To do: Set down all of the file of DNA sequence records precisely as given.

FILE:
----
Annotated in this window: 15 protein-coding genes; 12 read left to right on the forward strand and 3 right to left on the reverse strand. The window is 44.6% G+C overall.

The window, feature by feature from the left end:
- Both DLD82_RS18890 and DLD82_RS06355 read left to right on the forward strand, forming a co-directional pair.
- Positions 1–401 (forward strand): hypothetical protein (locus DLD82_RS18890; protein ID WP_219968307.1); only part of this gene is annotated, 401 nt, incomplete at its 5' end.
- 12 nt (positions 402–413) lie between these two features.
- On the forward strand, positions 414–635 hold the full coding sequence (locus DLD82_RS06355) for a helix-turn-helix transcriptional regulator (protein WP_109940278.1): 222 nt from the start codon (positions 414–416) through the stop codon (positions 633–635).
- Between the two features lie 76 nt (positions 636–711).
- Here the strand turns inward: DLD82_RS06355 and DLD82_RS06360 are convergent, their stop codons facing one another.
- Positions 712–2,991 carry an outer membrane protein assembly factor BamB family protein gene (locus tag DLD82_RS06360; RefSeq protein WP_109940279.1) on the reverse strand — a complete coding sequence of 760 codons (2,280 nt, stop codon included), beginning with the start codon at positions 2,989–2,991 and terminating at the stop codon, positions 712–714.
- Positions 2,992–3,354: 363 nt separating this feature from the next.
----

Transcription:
Annotated in this window: 15 protein-coding genes; 12 read left to right on the forward strand and 3 right to left on the reverse strand. The window is 44.6% G+C overall.

The window, feature by feature from the left end:
- Both DLD82_RS18890 and DLD82_RS06355 read left to right on the forward strand, forming a co-directional pair.
- Positions 1–401 (forward strand): hypothetical protein (locus DLD82_RS18890; protein ID WP_219968307.1); only part of this gene is annotated, 401 nt, incomplete at its 5' end.
- 12 nt (positions 402–413) lie between these two features.
- On the forward strand, positions 414–635 hold the full coding sequence (locus DLD82_RS06355) for a helix-turn-helix transcriptional regulator (protein WP_109940278.1): 222 nt from the start codon (positions 414–416) through the stop codon (positions 633–635).
- Between the two features lie 76 nt (positions 636–711).
- Here the strand turns inward: DLD82_RS06355 and DLD82_RS06360 are convergent, their stop codons facing one another.
- Positions 712–2,991 carry an outer membrane protein assembly factor BamB family protein gene (locus tag DLD82_RS06360; RefSeq protein WP_109940279.1) on the reverse strand — a complete coding sequence of 760 codons (2,280 nt, stop codon included), beginning with the start codon at positions 2,989–2,991 and terminating at the stop codon, positions 712–714.
- Positions 2,992–3,354: 363 nt separating this feature from the next.